For the past six years, a network of high-tech buoys and radar stations has been providing a rich stream of data about conditions in the Gulf of Maine to fishermen, mariners, scientists and search and rescue personnel. But the Gulf of Maine Ocean Observing System (GoMoos) — and others like it across the country — may be forced to shut down their operations for lack of federal funding.

“We may be pulling out some of our buoys, or we may be pulling all of them,” says Tom Shyka, GoMoos’s chief operating officer. “We’re working on other funding opportunities to avoid that, but we’re definitely in a period of uncertainty.”

The Portland-based network was supposed to serve as the prototype of an integrated national system of ocean monitoring stations that would gather and process oceanographic information and release it free of charge to the public, much as the National Weather Service does with the atmosphere. Ten other regional ocean observing systems have been established across the U.S. and are in varying degrees of development.

Gathering such information is seen as a crucial step towards better managing the nation’s use of its oceans. Many of the nation’s fisheries have been fished into oblivion, their recovery undermined by the deterioration of wetlands, coral reefs and estuaries that many species rely on as nurseries, hideouts or food sources. There’s expert consensus that ocean policies need to be revamped to take into account how marine ecosystems work, and that a national ocean observing system is needed to collect the data scientists need to properly understand the system.

The establishment of such a national system was one of the key recommendations of the U.S. Commission on Ocean Policy, a body appointed by President Bush that in 2004 concluded the first comprehensive review of national marine policy in 35 years. The official report urged Congress to commit $650 million annually to build and maintain the system, which it said would have “invaluable economic, societal, and environmental benefits.”

One of those benefits has been helping search and rescue operations, according to Art Allen of the Coast Guard’s Search and Rescue Headquarters in Washington. “We’re often trying to predict where survivors will have drifted over the time it takes for us to get to them, so we rely on predictive models of wind and currents,” he says. “These systems allow our controllers to get the best available data at a push of a button, increasing the precision of our analysis and getting us there faster.”

Fishermen use data on deepwater temperatures and the abundance of microscopic floating plants to figure out where fish might be, while many of Maine’s recreational boaters have grown accustomed to getting detailed information on offshore wind and sea conditions. Shyka says GoMoos’s website now gets 1.5 million page visits a year.

Rick Wahle of the Bigelow Laboratory for Ocean Sciences in Boothbay Harbor uses GoMoos data in his studies of how, when, and where infant lobsters settle on the ocean bottom, a key question in understanding and managing the state’s signature fishery.

“These buoys are unique in that they collect temperature and current information not just at the surface, but at various intervals of depth,” he says. “With bottom-dwelling creatures like lobsters it’s far more important to know what’s going on deep beneath the ocean.”

Other scientists have archived data in ongoing ecological and oceanographic studies aimed at better understanding the seas around New England, whose fisheries have been devastated by poor management. “Having long-term data sets is essential to any kind of model testing,” Wahle says. “GoMoos has really been a groundbreaking model for the whole country, and now the plug may be being pulled.”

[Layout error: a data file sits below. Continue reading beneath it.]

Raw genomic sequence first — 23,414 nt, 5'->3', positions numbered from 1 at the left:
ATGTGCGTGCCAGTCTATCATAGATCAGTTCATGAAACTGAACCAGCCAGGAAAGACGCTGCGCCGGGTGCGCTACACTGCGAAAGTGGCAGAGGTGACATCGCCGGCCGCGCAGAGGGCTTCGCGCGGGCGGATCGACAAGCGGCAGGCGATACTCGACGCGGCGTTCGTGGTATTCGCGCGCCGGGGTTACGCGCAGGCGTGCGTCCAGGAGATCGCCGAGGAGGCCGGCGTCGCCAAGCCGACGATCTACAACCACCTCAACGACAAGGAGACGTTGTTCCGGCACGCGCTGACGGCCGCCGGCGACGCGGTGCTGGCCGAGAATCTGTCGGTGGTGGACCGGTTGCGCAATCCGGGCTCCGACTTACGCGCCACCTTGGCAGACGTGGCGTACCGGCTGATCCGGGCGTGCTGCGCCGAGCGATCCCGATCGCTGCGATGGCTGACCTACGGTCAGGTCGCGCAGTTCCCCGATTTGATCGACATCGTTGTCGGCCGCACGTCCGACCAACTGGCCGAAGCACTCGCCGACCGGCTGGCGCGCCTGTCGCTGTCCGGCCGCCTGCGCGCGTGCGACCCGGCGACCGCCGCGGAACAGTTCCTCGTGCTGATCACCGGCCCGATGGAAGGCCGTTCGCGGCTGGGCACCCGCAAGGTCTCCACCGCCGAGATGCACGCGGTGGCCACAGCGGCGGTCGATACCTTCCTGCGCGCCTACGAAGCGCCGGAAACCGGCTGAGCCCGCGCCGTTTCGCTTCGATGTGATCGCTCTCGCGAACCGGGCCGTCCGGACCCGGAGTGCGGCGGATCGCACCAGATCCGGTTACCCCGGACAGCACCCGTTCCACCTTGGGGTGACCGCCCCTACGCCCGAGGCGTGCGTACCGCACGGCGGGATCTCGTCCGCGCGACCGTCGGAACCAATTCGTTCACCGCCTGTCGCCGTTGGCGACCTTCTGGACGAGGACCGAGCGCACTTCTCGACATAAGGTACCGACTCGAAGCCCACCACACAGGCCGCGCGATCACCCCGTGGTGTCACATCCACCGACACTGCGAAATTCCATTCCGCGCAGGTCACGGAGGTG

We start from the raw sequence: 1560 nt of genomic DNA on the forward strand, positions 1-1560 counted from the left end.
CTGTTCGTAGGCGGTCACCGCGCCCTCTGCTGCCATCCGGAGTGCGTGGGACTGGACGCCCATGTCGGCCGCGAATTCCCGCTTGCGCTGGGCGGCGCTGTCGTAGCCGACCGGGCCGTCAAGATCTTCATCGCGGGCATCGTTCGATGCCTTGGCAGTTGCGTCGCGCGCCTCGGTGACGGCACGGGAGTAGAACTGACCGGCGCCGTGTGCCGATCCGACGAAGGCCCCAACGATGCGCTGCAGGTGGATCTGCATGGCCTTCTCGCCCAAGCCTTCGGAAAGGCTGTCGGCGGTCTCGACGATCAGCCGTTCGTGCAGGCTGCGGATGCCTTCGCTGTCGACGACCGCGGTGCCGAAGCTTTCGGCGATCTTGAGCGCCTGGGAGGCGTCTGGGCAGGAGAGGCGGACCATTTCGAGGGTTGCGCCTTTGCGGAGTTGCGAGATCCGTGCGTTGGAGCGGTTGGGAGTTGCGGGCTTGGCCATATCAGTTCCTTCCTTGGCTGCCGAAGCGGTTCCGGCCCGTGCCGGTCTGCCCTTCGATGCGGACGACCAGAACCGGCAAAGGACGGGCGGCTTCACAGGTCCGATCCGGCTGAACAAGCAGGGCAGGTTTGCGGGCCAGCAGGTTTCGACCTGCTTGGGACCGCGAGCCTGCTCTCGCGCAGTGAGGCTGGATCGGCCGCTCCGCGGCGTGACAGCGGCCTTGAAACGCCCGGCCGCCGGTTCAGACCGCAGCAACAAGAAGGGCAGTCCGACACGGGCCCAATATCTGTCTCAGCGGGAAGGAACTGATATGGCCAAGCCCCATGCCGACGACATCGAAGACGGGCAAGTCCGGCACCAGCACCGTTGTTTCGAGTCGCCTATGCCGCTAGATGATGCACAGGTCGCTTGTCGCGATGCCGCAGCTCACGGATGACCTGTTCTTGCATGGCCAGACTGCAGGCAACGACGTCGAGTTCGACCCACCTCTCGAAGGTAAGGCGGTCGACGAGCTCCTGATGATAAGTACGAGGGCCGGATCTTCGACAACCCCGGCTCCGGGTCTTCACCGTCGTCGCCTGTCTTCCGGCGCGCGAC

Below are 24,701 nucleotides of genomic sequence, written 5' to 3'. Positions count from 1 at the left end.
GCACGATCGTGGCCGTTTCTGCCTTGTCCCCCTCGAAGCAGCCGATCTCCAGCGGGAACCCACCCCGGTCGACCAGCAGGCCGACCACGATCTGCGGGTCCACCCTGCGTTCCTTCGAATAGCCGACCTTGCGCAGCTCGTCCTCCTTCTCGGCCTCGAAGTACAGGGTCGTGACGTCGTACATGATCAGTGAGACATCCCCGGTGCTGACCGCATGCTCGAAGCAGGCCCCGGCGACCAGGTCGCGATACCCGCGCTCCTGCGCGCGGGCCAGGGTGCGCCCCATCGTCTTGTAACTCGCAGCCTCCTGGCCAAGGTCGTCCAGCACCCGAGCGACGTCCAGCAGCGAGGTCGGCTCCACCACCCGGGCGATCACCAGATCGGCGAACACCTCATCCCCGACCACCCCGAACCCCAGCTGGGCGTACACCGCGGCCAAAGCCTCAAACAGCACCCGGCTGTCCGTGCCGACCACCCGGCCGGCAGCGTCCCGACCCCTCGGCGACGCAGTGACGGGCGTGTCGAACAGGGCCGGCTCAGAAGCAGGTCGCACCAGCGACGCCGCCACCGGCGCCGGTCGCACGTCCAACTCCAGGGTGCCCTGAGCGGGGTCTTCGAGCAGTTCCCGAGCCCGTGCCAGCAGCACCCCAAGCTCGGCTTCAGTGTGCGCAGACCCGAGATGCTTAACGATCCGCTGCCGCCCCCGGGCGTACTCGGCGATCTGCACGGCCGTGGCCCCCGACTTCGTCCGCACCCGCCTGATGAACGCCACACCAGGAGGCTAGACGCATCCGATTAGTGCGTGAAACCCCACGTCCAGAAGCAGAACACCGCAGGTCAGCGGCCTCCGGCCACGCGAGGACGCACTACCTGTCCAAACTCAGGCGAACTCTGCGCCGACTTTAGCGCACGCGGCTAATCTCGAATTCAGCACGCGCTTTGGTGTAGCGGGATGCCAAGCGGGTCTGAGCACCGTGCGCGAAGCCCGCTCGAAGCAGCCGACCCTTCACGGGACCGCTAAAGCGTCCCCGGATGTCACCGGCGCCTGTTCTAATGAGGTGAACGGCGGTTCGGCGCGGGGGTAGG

Across the country, ocean operating systems are running out of money, and many are considering closing down part or all of their operations. “We do not have enough money to sustain the system in the long term,” says Madilyn Fletcher, director of the Carolinas Coastal Ocean Observing and Prediction System in Columbia, S.C., which has deferred maintenance of the majority of its buoys and may pull them if bridging funds cannot be secured. Her system needs $1 million a year to operate; the larger GoMoos requires about $4 million.

The problem: Congress never passed the legislation to fund the system. In recent years, the Senate twice passed bills sponsored by Maine’s two Republican senators that would have formally established and funded the national system. House versions never came to the floor for a vote, according to Congressional sources from both parties, because of the opposition of Richard Pombo (R-California), who as chair of the resources committee was often opposed to spending on environmental issues. Mr. Pombo, a rancher, once drafted a bill to sell of fifteen national parks, monuments, and nature reserves, and to sell “naming rights” for visitors’ centers and other features.

Until this year, the ocean observing systems relied on Congressional earmark funding to cover most of their operations, but these were stripped from this year’s budget. Mr. Pombo lost his seat in November, however, improving the prospects for long-term funding to be secured in the 2008 budget, according to Mark Sullivan, spokesman for Rep. Tom Allen (D-Maine), a proponent of the system.

Even if appropriate legislation passes, it may be too late to avoid major disruptions. Most systems are scrambling to find additional funding, but some will probably be forced to dismantle at least part of their system. “Once you shut something down, you lose the people and expertise you’ve cultivated, and its considerably more expensive to get it going again,” notes Ms. Fletcher.

Colin Woodard is author of The Lobster Coast. His new book, The Republic of Pirates, has just been released: